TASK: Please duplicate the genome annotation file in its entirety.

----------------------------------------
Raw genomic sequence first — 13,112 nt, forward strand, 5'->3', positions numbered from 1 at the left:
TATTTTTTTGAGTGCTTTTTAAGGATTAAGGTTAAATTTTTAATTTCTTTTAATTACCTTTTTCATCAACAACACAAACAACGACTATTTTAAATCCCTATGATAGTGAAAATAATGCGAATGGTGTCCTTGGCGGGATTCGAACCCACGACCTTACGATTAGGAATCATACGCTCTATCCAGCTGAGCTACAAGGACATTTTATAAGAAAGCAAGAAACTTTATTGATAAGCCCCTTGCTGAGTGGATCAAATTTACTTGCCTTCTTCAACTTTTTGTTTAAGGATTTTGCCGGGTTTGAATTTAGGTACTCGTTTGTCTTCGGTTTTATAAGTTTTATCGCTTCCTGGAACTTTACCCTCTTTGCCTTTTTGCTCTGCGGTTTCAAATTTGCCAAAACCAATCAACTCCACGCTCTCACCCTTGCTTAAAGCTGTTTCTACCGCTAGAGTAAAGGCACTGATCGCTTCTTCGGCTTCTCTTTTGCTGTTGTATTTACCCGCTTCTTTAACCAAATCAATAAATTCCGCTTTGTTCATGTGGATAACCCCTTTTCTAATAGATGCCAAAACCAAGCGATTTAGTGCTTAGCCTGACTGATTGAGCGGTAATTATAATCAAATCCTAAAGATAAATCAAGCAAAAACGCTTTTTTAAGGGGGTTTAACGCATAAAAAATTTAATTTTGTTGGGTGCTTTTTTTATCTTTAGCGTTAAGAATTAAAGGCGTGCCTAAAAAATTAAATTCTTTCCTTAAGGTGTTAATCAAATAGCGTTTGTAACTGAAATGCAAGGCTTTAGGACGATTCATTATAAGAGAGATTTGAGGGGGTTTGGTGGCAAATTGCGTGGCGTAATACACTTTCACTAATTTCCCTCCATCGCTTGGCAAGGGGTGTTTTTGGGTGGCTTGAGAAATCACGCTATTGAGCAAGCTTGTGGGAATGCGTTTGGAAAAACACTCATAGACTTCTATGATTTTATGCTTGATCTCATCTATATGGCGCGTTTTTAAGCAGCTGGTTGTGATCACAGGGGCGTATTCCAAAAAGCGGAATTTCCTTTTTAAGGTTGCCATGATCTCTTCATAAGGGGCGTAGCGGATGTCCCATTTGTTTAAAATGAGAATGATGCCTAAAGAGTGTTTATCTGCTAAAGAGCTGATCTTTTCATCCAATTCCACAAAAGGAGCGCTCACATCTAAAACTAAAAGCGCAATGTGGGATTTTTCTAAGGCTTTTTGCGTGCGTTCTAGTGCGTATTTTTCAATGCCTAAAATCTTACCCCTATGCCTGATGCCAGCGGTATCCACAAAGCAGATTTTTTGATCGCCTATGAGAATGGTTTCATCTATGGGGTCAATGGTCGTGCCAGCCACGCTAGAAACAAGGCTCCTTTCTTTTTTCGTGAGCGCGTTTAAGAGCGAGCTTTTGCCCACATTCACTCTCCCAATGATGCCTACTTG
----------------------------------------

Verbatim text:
Raw genomic sequence first — 13,112 nt, forward strand, 5'->3', positions numbered from 1 at the left:
TATTTTTTTGAGTGCTTTTTAAGGATTAAGGTTAAATTTTTAATTTCTTTTAATTACCTTTTTCATCAACAACACAAACAACGACTATTTTAAATCCCTATGATAGTGAAAATAATGCGAATGGTGTCCTTGGCGGGATTCGAACCCACGACCTTACGATTAGGAATCATACGCTCTATCCAGCTGAGCTACAAGGACATTTTATAAGAAAGCAAGAAACTTTATTGATAAGCCCCTTGCTGAGTGGATCAAATTTACTTGCCTTCTTCAACTTTTTGTTTAAGGATTTTGCCGGGTTTGAATTTAGGTACTCGTTTGTCTTCGGTTTTATAAGTTTTATCGCTTCCTGGAACTTTACCCTCTTTGCCTTTTTGCTCTGCGGTTTCAAATTTGCCAAAACCAATCAACTCCACGCTCTCACCCTTGCTTAAAGCTGTTTCTACCGCTAGAGTAAAGGCACTGATCGCTTCTTCGGCTTCTCTTTTGCTGTTGTATTTACCCGCTTCTTTAACCAAATCAATAAATTCCGCTTTGTTCATGTGGATAACCCCTTTTCTAATAGATGCCAAAACCAAGCGATTTAGTGCTTAGCCTGACTGATTGAGCGGTAATTATAATCAAATCCTAAAGATAAATCAAGCAAAAACGCTTTTTTAAGGGGGTTTAACGCATAAAAAATTTAATTTTGTTGGGTGCTTTTTTTATCTTTAGCGTTAAGAATTAAAGGCGTGCCTAAAAAATTAAATTCTTTCCTTAAGGTGTTAATCAAATAGCGTTTGTAACTGAAATGCAAGGCTTTAGGACGATTCATTATAAGAGAGATTTGAGGGGGTTTGGTGGCAAATTGCGTGGCGTAATACACTTTCACTAATTTCCCTCCATCGCTTGGCAAGGGGTGTTTTTGGGTGGCTTGAGAAATCACGCTATTGAGCAAGCTTGTGGGAATGCGTTTGGAAAAACACTCATAGACTTCTATGATTTTATGCTTGATCTCATCTATATGGCGCGTTTTTAAGCAGCTGGTTGTGATCACAGGGGCGTATTCCAAAAAGCGGAATTTCCTTTTTAAGGTTGCCATGATCTCTTCATAAGGGGCGTAGCGGATGTCCCATTTGTTTAAAATGAGAATGATGCCTAAAGAGTGTTTATCTGCTAAAGAGCTGATCTTTTCATCCAATTCCACAAAAGGAGCGCTCACATCTAAAACTAAAAGCGCAATGTGGGATTTTTCTAAGGCTTTTTGCGTGCGTTCTAGTGCGTATTTTTCAATGCCTAAAATCTTACCCCTATGCCTGATGCCAGCGGTATCCACAAAGCAGATTTTTTGATCGCCTATGAGAATGGTTTCATCTATGGGGTCAATGGTCGTGCCAGCCACGCTAGAAACAAGGCTCCTTTCTTTTTTCGTGAGCGCGTTTAAGAGCGAGCTTTTGCCCACATTCACTCTCCCAATGATGCCTACTTG